How procurement is helping Colgate to net-zero

As Colgate-Palmolive announces further progress in their action to reach net-zero carbon emissions, how is procurement playing a part in the strategy?

The company has been addressing climate change concerns for over two decades, and accelerating action on climate change was core to their 2025 Sustainability & Social Impact Strategy.  

Procurement, supply chain and manufacturing considerations play a significant part of their wider strategy to achieve their ambitions sustainability goals.  

Supply Chain Engagement 

The sourcing of ingredients and packaging accounts for about 80% of Colgate’s Purchased Goods and Services emissions, so they are working directly with suppliers who represent the vast majority of their ingredients and packaging emissions. 

They are also continuing to identify the ingredients and packaging materials in products that have the highest carbon impacts. Their research and development, procurement and commercial teams are working to leverage this information to help identify and prioritise opportunities through material and supplier choices without negatively affecting consumer experience, quality or cost.

Since 2008, Colgate has requested that key Tier I suppliers participate in the CDP Supply Chain Climate Disclosure Program to help address climate change, as well as associated risks and opportunities in their upstream supply chain.

Deforestation and palm oil production

The company says they recognise that deforestation and forest degradation contribute

significantly to the release of GHGs. Their action plan details efforts to protect the environment through sourcing practices that are focused on key forest risk commodities, including palm oil, soy-based products, pulp and paper-based packaging and beef (tallow). They have developed and implemented commodity-specific policies for palm and soy that

outline our expectations for suppliers of these materials and have an overarching No Deforestation Policy that applies to the four key forest risk commodities they source. Colgate-Palmolive works closely with external partners, stakeholders and peers to take action to protect at-risk ecosystems and forests and work closely with local farmers, communities, governments and their supply chain to mitigate the risks of deforestation.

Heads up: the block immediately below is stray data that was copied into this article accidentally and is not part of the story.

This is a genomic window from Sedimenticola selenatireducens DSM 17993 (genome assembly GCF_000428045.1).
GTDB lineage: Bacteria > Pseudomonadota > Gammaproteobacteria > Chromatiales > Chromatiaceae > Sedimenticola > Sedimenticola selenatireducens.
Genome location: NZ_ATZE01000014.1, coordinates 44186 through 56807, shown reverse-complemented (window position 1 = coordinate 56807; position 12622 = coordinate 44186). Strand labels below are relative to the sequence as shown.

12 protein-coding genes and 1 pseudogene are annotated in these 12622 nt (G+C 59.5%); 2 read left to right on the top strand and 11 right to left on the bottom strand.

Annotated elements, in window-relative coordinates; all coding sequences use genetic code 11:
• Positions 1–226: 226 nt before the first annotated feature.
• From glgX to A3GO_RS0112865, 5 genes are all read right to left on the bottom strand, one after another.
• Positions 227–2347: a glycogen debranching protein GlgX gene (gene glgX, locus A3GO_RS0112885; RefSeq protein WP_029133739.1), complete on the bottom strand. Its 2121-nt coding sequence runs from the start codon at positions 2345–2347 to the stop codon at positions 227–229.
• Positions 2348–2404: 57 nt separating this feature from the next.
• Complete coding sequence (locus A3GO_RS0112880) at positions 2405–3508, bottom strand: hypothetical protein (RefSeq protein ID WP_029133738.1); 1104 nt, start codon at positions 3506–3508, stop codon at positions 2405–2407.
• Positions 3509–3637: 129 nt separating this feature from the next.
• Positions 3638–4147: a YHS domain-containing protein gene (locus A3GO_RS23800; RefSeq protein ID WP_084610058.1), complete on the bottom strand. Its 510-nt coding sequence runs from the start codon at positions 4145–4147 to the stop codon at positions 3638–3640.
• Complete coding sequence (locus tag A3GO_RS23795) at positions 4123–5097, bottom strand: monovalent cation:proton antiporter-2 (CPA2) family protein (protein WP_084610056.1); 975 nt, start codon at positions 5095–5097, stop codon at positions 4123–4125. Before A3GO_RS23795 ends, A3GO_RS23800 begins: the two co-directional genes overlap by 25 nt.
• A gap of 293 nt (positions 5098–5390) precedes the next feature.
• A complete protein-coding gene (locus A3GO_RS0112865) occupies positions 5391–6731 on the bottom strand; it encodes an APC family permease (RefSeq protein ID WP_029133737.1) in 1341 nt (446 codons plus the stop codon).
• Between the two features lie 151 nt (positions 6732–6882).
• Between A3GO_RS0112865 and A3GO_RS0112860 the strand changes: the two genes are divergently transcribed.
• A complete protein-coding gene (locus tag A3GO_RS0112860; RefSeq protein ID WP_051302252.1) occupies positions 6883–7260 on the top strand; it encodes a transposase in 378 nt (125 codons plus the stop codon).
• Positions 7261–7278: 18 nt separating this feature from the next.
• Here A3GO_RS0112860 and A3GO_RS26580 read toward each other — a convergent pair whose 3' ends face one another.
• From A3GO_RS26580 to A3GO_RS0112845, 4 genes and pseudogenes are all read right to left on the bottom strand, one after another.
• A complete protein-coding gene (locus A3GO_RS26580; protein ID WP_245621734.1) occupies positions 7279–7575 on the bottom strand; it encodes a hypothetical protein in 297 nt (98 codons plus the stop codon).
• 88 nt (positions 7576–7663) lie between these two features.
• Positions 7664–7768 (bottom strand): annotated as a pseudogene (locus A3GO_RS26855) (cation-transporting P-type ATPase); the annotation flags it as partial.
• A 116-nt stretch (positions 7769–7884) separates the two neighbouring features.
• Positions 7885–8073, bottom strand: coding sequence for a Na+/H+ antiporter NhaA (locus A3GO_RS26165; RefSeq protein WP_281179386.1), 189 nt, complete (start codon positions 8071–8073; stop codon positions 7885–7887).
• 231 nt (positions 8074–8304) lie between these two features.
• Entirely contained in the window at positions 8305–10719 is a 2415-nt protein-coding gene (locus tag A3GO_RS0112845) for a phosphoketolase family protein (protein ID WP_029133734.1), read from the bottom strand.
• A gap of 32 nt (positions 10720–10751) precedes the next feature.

One such example is through the work we conduct as a member of the Consumer Goods Forum—Forest Positive Coalition.

Society and cross-function collaboration 

Their action plan includes how the company is working to embed sustainability into their products and brands through cross-organisation collaboration. Their research and development and procurement teams are working to design more sustainable products without negatively impacting quality, consumer experience or efficacy and accessibility. This can help enable more equitable access to carbon improved carbon profile as markets shift with the transition to Net Zero.

For each Colgate functional area, such as operations, procurement and logistics and their associated carbon scopes, they have also developed clear target boundaries, glide paths and tactics to guide their associated decarbonization plans.

Green energy development

Colgate-Palmolive also recently announced it has signed a 20-year virtual power purchase agreement (VPPA) for a solar energy farm outside of Waco, Texas. The new 209-megawatt Markum Solar Farm will be a long-term source of clean, renewable energy in the United States. With start-up anticipated in 2025, the project is expected to produce the equivalent of 100% of the Company’s U.S.-based operational electricity procurement needs.

“Colgate is committed to making progress towards our ambitious Net Zero goals, and we are pursuing this important priority through innovative and diverse ways that are proven and measurable,” said Ann Tracy, Chief Sustainability Officer. “Renewable energy agreements are a valuable part of our renewable energy master plan and will help us achieve our targets of Net Zero carbon emissions by 2040 and 100% renewable electricity across our global operations by 2030.”

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Other magazines that may be of interest - Supply Chain Magazine | Sustainability Magazine

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